PAUL stood before a fence posing. He was on his way to the monastery. But first he was posing in front of a fence. The fence was covered with birds. Their problem, in many ways a paradigm of our own, was "to fly." "The engaging and wholly charming way I stand in front of this fence here," Paul said to himself, "will soon persuade someone to discover me. Then I will not have to go to the monastery. Then I can be on television or something, instead of going to the monastery. Yet there is no denying it, something is pulling me toward that monastery located in a remote part of Western Nevada." Lanky, generous-hearted Paul! "If I had been born well prior to 1900, I could have ridden with Pershing against Pancho Villa. Alternatively, I could have ridden with Villa against the landowners and corrupt government officials of the time. In either case, I would have had a horse. How little opportunity there is for young men to have personally owned horses in the bottom half of the twentieth century! A wonder that we U.S. youth can still fork a saddle at all. . . Of course there are those 'horses' under the hoods of Buicks and Pontiacs, the kind so many of my countrymen favor. But those 'horses' are not for me. They take the tan out of my cheeks and the lank out of my arms and legs. Tom Lea or Pete Hurd will never paint me standing by this fence if I am sitting inside an Eldorado, Starfire, Riviera or Mustang, no matter how attractively the metal has been bent."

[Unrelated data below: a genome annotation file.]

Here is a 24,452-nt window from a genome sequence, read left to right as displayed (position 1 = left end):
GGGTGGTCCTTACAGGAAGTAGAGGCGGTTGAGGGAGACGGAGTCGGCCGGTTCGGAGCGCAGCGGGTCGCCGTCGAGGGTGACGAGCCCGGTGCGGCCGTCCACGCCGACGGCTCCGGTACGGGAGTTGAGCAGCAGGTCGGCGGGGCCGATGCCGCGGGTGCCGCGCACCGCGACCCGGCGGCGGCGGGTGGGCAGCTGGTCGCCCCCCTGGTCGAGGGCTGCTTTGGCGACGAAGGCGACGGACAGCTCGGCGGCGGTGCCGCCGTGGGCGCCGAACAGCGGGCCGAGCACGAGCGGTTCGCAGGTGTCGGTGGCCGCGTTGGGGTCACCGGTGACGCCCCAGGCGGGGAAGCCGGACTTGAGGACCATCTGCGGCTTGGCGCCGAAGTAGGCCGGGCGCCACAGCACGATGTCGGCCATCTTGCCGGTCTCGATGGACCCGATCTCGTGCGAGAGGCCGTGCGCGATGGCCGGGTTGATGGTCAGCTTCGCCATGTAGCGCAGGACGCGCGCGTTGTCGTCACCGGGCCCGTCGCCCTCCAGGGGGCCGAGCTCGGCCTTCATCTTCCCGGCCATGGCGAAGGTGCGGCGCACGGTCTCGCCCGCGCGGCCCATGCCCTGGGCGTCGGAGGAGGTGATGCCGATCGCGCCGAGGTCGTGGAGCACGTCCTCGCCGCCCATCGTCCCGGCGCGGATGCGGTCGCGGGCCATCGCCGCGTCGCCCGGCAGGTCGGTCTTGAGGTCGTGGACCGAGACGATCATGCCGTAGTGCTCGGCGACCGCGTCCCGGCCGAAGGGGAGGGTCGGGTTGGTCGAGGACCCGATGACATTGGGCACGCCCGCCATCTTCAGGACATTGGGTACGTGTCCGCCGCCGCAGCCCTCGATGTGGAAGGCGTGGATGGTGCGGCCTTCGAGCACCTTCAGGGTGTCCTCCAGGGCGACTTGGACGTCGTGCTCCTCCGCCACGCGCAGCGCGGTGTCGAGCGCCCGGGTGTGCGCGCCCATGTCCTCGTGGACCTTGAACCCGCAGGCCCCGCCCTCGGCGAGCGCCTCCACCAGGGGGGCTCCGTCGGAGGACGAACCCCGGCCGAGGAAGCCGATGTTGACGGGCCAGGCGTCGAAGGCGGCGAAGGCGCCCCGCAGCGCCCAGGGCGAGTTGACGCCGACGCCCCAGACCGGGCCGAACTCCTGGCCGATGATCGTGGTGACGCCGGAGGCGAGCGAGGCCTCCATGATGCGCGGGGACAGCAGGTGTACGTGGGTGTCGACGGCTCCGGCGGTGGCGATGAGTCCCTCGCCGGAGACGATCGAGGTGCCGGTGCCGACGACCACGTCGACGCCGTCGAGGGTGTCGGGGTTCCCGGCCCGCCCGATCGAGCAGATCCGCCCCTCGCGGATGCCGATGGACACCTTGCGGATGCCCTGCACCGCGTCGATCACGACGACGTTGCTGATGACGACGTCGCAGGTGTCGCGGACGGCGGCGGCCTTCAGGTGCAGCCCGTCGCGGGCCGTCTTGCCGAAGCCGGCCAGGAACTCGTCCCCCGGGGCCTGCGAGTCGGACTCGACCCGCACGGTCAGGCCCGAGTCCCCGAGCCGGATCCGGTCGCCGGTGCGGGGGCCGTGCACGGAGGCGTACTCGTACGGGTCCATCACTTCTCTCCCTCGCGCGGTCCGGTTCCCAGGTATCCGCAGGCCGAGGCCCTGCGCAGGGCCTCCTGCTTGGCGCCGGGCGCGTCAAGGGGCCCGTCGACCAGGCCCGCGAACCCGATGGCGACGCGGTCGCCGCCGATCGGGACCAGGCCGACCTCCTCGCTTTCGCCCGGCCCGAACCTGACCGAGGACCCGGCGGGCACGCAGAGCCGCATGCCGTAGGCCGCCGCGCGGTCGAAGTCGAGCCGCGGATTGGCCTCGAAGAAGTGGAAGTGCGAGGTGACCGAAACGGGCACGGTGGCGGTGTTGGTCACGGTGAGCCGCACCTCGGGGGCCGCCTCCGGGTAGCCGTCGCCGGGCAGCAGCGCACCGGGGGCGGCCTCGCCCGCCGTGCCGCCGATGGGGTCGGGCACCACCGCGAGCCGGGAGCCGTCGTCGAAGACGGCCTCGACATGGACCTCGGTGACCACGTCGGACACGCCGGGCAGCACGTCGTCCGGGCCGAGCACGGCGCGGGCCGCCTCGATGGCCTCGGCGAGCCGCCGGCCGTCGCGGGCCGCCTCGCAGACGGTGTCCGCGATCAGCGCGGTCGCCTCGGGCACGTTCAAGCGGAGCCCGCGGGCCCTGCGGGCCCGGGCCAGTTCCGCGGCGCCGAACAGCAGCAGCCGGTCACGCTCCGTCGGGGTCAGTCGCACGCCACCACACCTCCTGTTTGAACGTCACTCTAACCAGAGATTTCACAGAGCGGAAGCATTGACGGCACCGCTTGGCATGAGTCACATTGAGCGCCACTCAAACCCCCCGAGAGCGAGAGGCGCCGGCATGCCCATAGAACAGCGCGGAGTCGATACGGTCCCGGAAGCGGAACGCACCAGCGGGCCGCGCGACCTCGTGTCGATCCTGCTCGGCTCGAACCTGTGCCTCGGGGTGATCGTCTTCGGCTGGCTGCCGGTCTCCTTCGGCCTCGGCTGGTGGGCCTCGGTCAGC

SNOW WHITE let down her hair black as ebony from the window. It was Monday. The hair flew out of the window. "I could fly a kite with this hair it is so long. The wind would carry the kite up into the blue, and there would be the red of the kite against the blue of the blue, together with my hair black as ebony, floating there. That seems desirable. This motif, the long hair streaming from the high window, is a very ancient one I believe, found in many cultures, in various forms. Now I recapitulate it, for the astonishment of the vulgar and the refreshment of my venereal life."
THE President looked out of his window. He was not very happy. "I worry about Bill, Hubert, Henry, Kevin, Edward, Clem, Dan and their lover, Snow White. I sense that all is not well with them. Now, looking out over this green lawn, and these fine rosebushes, and into the night and the yellow buildings, and the falling Dow-Jones index and the screams of the poor, I am concerned. I have many important things to worry about, but I worry about Bill and the boys too. Because I am the President. Finally. The President of the whole fucking country. And they are Americans, Bill, Hubert, Henry, Kevin, Edward, Clem, Dan and Snow White. They are Americans. My Americans."